Tuesday, July 1, 2014

Campground Review: Dosewallips State Park Brinnon, WA

I drove north from the Columbia River to Olympia, WA where Camping Buddy Becky was visiting her parents.  After picking her up we drove the Tank north up scenic Highway 101 along the western side of the Puget Sound about 90 miles to Dosewallips State Park.  Dosewallips is derived from "Dos-wail-opsh", the name of a Twana Indian who legend says was turned into a mountain, forming ther source of the Dosewallips River which runs through the park.

The beautiful Dosewallips River.
The park has three separate camping areas, 40 full hook-up sites, a tent-only campground and another 100 no-hookup sites that are located adjacent to the Dosewallips River.

The Tank's full-service site in Dosewallips State Park.
Here's the Dosewallips data sheet:

Hookups:                                 20, 30 & 50 amp, water
Fire ring:                                  yes
Water Access:                         yes
Dump station:                          yes
WiFi:                                       no (a sign said yes but we couldn’t detect it)
Level sites:                              yes
Laundry:                                  no
Store:                                      just campground items and ice cream
Pool:                                        no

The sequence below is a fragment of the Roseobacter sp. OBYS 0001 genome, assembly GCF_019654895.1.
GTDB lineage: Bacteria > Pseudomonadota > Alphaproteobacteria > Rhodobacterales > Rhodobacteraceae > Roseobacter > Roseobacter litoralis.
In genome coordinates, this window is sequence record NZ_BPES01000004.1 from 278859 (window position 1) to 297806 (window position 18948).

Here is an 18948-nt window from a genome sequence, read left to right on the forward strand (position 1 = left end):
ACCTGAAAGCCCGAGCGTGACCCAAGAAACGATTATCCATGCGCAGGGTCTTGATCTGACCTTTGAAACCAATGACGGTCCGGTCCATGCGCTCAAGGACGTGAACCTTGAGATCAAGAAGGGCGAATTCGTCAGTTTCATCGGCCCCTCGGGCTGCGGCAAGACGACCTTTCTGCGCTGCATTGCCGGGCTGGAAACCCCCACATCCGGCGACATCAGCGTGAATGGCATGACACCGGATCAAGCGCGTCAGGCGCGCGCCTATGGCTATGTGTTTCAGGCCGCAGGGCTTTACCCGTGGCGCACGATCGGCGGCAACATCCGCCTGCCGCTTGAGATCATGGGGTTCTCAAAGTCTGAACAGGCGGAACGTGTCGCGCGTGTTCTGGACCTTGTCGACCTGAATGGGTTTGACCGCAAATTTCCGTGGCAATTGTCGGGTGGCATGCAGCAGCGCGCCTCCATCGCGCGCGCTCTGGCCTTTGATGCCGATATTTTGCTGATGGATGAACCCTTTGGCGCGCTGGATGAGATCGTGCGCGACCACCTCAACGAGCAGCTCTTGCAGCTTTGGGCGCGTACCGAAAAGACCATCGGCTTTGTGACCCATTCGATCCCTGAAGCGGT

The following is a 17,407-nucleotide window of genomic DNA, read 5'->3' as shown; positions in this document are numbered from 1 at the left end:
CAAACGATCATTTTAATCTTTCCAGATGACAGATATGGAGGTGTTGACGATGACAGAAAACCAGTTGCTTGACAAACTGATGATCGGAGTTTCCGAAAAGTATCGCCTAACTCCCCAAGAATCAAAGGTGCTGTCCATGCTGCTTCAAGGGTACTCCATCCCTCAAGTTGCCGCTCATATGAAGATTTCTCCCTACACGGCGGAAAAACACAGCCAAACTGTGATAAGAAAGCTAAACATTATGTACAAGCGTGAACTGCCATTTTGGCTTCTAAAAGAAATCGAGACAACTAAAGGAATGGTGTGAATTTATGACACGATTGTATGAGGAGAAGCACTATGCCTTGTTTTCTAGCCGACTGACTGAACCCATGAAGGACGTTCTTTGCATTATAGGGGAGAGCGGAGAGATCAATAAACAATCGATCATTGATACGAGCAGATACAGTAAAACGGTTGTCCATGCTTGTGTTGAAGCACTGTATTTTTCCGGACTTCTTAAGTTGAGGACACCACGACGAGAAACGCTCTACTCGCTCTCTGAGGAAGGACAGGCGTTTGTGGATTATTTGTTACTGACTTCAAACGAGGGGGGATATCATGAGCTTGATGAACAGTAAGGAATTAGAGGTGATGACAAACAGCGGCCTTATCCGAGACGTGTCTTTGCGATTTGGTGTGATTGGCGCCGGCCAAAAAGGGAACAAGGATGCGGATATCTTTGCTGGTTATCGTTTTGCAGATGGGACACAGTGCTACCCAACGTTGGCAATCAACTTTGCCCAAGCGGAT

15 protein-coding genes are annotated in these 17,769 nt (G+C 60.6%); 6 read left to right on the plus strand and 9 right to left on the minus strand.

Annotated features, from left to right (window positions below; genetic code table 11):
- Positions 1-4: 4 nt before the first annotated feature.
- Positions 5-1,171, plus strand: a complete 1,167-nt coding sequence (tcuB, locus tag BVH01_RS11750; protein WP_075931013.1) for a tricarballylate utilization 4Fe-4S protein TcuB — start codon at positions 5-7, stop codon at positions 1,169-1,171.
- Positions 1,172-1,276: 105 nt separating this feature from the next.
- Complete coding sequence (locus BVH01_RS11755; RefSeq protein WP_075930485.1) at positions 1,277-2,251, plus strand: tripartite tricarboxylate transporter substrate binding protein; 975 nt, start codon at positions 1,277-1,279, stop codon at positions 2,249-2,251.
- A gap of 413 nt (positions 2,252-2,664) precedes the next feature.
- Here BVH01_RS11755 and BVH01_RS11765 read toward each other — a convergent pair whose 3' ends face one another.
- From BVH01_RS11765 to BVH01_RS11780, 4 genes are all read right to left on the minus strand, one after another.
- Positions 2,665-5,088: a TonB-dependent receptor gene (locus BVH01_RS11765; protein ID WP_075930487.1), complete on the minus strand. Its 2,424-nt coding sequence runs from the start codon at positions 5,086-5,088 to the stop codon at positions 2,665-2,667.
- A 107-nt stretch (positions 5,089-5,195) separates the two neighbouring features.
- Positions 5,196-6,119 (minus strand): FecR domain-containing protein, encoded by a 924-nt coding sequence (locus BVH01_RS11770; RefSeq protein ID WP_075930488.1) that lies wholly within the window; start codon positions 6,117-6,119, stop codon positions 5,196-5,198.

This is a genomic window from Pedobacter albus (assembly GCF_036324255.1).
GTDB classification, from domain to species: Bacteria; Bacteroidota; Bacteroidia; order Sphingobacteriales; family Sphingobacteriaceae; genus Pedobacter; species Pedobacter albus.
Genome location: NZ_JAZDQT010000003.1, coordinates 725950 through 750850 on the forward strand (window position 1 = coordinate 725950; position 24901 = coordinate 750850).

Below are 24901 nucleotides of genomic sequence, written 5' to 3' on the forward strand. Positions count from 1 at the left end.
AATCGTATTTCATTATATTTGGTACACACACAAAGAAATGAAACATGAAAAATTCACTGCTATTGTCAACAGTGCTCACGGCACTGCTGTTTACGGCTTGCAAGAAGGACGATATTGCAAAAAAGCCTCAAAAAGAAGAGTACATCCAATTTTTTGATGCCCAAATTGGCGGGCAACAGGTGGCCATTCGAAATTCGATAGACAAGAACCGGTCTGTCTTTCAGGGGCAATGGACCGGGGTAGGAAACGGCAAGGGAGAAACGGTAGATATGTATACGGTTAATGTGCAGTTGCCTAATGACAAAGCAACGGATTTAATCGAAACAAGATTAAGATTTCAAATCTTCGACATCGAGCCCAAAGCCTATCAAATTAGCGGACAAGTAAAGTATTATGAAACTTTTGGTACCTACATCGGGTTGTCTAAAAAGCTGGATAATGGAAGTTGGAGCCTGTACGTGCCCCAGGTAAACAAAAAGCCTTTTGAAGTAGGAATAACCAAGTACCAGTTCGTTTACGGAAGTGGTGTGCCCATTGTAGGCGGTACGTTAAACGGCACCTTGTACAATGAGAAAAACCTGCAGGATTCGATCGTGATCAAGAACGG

Shade:                                     yes
Verizon reception:                    4g, 2 out of 4 bars
Millenicom reception:               2 out of 4 bars
Cost:                                      $45/night for out-of-staters with hookups

The park extends on both sides of Highway 101 with camping on the west side of 101 and a beach fronting the Puget Sound on the east side.  At low tide the waterfront becomes a rich source of oysters and clams for residents and park goers.

Open season!

Oyster hunters with Puget Sound in the background.
There were two geocaches in the park and Camping Buddy Becky's sharp sight found both of them although we had to re-look for the first one after we realized the park extended to the east of 101 and there was a footbridge across the river.  Dosewallips State Park has 5500 feet of salt water shoreline and 5400 feet of freshwater shoreline (the Dosewallips River).  Salmon run up the river during their breeding season and there are steel head trout in it year around.  The park has 6 miles of trails through the pine forest surrounding it and we hiked most of them during our geocache hunt.  The trails and the grounds of the park themselves are extremely well maintained with grounds crew working on the landscaping both days we were there.

We greatly enjoyed our short stay at Dosewallips State Park.  Of all the state park systems I've stayed in over the last 13 months Washington's was the first to charge out of state campers more than state residents to camp, or maybe I just don't remember encountering the up-charge before.  At $45/night it's somewhat of a "premium" camping experience but Dosewallips State Park is really a beautiful campground.

Thanks for reading!

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